It is a stretch, I know, to find the thread between Sir Arthur Conan Doyle and Donald J Trump but I’d like to give it a go. Arguably Doyle’s invention of Sherlock and Donald’s invention of himself are both high functioning sociopaths. Sherlock Holmes was one which fit the late Victorian age. Trump is less of a man than a phenomenon who came along to fill a vacuum created by an age of dislocation and accelerated change. The sleuth with the deerstalker hat was a noble outlier; the Donald is a megalomaniac who offers a satchel full of empty promises.
Penny Dreadfulls were read by an estimated one million Londoners each week. They were illustrated sensationalist rags with stories of cheap thrills, piracy, murders and science fiction, aimed at young men. They ripped off versions of Charles Dickens, Wilkie Collins, Bram Stoker and Arthur Conan Doyle. Holmes’ exploits were fodder just as Trump and the National Enquirer use each other to fabricate his exploits while vilifying Hillary. For eight years they had Barack and Michelle divorcing with as much credibility as a JFK citing or alien landing. The Dreadfulls were the social media, the Tweets of the day. Both were the creation of fevered minds. At least the 19th century version presented itself as fiction while Donald seems unable to distinguish fact from fable.
Victorian England was at its peak of Empire. Think globalization. Big bucks were being made by a few people. The air was foul. Tradition under assault. Science seemed out of control with epochal technology and new-fangled gadgets. The bucolic countryside was fast disappearing with a growing divide between rural and urban consciousness. There were 200,000 prostitutes in London. Homelessness, filth and indenture coexisted with a genteel civility. People knew their place. Social mobility was virtually unknown. Rigidity and rectitude were giving way to randomness and relativity. Society was held together by a veneer of respectability, class fixity along with a sense of order and resolve. Every disruption had its resolution.
Enter Sherlock Holmes. He brought rationality and logic. He deduced. He rooted evil out and restored civility. He was their defense against a random universe. He never died because he never lived. Arthur Conan Doyle’s invention rested on the shoulders of Edgar Allen Poe’s invention and upon Sherlock’s shoulder came Agatha Christie’s Miss Marple and Hercule Poirot, Raymond Chandler’s Phillip Marlow and Dashiell Hammett’s Sam Spade…the genre is still digging. Detectives detect. They mostly act on their own as benevolent vigilantes offering the illusion of justice.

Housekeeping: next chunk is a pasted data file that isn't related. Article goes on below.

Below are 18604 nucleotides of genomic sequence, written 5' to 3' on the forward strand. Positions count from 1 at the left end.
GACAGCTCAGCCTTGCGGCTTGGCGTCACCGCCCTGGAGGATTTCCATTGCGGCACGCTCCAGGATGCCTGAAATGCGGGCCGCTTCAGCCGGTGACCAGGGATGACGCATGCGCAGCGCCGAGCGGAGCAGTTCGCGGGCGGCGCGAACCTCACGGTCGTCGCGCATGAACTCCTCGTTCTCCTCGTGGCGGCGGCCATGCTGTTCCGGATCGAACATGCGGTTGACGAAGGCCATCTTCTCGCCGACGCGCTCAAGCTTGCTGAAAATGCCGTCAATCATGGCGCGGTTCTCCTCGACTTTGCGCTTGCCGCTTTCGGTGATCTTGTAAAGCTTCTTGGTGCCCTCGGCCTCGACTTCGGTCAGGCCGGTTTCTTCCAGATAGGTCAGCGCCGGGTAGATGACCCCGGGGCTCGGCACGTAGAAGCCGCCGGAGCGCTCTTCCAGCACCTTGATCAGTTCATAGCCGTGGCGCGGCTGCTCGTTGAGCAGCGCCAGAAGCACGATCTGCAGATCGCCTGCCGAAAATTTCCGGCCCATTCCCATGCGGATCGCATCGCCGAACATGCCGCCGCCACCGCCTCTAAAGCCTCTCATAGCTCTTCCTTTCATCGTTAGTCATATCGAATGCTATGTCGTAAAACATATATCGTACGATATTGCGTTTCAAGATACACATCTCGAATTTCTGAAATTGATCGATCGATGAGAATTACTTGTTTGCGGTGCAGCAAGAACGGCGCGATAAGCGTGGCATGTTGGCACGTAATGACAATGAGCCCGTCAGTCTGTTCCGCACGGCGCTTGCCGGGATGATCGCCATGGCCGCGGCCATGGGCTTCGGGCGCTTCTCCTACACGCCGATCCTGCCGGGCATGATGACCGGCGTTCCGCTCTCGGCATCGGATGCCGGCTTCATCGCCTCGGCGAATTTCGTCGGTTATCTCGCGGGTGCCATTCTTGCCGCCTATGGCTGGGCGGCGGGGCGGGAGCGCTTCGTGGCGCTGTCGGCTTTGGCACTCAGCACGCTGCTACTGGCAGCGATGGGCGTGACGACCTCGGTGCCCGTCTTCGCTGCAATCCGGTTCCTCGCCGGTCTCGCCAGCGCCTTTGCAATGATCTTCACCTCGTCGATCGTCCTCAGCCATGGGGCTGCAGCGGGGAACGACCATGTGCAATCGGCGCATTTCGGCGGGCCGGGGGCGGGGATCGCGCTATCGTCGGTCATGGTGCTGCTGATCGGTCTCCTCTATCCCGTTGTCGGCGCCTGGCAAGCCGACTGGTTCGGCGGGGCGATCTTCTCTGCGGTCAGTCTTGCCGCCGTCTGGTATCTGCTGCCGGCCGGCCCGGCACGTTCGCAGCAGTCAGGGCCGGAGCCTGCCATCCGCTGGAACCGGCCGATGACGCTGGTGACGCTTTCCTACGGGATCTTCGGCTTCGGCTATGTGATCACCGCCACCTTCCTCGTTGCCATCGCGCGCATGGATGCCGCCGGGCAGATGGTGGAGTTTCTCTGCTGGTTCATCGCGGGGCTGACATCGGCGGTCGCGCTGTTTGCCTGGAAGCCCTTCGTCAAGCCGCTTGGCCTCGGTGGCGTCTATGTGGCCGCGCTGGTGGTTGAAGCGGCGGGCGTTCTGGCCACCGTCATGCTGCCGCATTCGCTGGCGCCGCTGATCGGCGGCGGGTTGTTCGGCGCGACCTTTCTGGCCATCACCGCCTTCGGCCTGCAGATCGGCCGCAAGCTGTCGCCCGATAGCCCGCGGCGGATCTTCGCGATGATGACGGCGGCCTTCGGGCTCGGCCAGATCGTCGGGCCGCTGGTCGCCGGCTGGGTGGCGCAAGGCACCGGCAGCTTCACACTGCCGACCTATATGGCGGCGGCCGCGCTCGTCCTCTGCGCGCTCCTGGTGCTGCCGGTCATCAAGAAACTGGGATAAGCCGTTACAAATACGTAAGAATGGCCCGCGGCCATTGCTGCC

The new sheriff with the technicolor hair who rode into America’s heartland, on the last train from Yuma, is Donald Trump, that old robber-baron, land-grabber, in disguise. He and he alone nails the most-wanted posters to the wall. He leads the posse, locates the hanging tree and prepares the noose. He is the faux-detective offering simplistic words with a ten-year old’s vocabulary to complex problems.
Yet both Doyle and Donald appear at pivotal moments, albeit 125 years apart. Brits also encountered immigrants from their jewel, India. Holmes pandered to Londoners xenophobia with a distrust of foreigners. Many Indians ended up in Newgate Prison on the barest suspicion. Gay behavior was criminalized just as many Red states would have it today. It would be decades before women were fully enfranchised in England. Their first voting right act in 1918 was restricted to propertied women over thirty. 1895 Britain and the American Heartland bear some resemblance in their racism and misogyny.
The name Sherlock suggests razor sharp certainty. I suppose he would be repulsed by the fuzzy mind of our Prez. The man from Baker Street could surmise a man’s entire profile by a glance at his hands and the smell of his tobacco. Our guy from the high tower smelled angst and fear and inflamed it into irrational rage. There is a mystery afoot surrounding Trump something like the yellow fog that fell on London Town back in the day. May Sherlock Mueller get to the bottom of it all.
Norm, you really are an amazing person, thinker and writer whose memory and depth of knowledge is truly mind boggling.ReplyDelete
Thank you once again for writing your blog
Thank you. Truth be told I've never read any Sherlock Holmes. Only saw some Basil Rathbone movie and then Jeremy Brett and a bit of Cumberbatch. It's what he represents and when he appears that fascinates me.ReplyDelete